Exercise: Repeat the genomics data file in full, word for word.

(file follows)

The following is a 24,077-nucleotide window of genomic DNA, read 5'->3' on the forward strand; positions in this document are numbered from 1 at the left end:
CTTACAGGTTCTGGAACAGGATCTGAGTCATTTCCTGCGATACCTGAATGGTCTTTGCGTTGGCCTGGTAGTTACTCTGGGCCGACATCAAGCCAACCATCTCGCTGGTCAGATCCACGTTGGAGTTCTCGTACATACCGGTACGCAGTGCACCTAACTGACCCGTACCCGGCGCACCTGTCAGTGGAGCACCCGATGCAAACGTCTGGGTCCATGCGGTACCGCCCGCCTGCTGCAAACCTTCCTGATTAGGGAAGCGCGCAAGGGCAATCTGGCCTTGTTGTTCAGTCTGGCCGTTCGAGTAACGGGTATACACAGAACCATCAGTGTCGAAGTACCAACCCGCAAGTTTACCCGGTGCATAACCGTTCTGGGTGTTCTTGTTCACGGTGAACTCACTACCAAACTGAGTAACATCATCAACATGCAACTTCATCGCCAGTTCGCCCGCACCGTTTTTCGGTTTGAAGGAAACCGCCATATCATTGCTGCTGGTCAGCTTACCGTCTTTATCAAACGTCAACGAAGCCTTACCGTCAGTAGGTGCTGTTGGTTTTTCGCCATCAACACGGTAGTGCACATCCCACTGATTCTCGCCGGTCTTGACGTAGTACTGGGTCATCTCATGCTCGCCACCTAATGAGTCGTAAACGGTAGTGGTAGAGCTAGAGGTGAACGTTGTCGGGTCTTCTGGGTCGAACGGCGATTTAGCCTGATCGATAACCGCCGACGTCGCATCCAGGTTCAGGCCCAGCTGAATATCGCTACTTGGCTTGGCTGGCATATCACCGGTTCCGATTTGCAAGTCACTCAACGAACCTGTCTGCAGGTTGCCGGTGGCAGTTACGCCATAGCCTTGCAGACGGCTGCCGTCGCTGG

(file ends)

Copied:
The following is a 24,077-nucleotide window of genomic DNA, read 5'->3' on the forward strand; positions in this document are numbered from 1 at the left end:
CTTACAGGTTCTGGAACAGGATCTGAGTCATTTCCTGCGATACCTGAATGGTCTTTGCGTTGGCCTGGTAGTTACTCTGGGCCGACATCAAGCCAACCATCTCGCTGGTCAGATCCACGTTGGAGTTCTCGTACATACCGGTACGCAGTGCACCTAACTGACCCGTACCCGGCGCACCTGTCAGTGGAGCACCCGATGCAAACGTCTGGGTCCATGCGGTACCGCCCGCCTGCTGCAAACCTTCCTGATTAGGGAAGCGCGCAAGGGCAATCTGGCCTTGTTGTTCAGTCTGGCCGTTCGAGTAACGGGTATACACAGAACCATCAGTGTCGAAGTACCAACCCGCAAGTTTACCCGGTGCATAACCGTTCTGGGTGTTCTTGTTCACGGTGAACTCACTACCAAACTGAGTAACATCATCAACATGCAACTTCATCGCCAGTTCGCCCGCACCGTTTTTCGGTTTGAAGGAAACCGCCATATCATTGCTGCTGGTCAGCTTACCGTCTTTATCAAACGTCAACGAAGCCTTACCGTCAGTAGGTGCTGTTGGTTTTTCGCCATCAACACGGTAGTGCACATCCCACTGATTCTCGCCGGTCTTGACGTAGTACTGGGTCATCTCATGCTCGCCACCTAATGAGTCGTAAACGGTAGTGGTAGAGCTAGAGGTGAACGTTGTCGGGTCTTCTGGGTCGAACGGCGATTTAGCCTGATCGATAACCGCCGACGTCGCATCCAGGTTCAGGCCCAGCTGAATATCGCTACTTGGCTTGGCTGGCATATCACCGGTTCCGATTTGCAAGTCACTCAACGAACCTGTCTGCAGGTTGCCGGTGGCAGTTACGCCATAGCCTTGCAGACGGCTGCCGTCGCTGG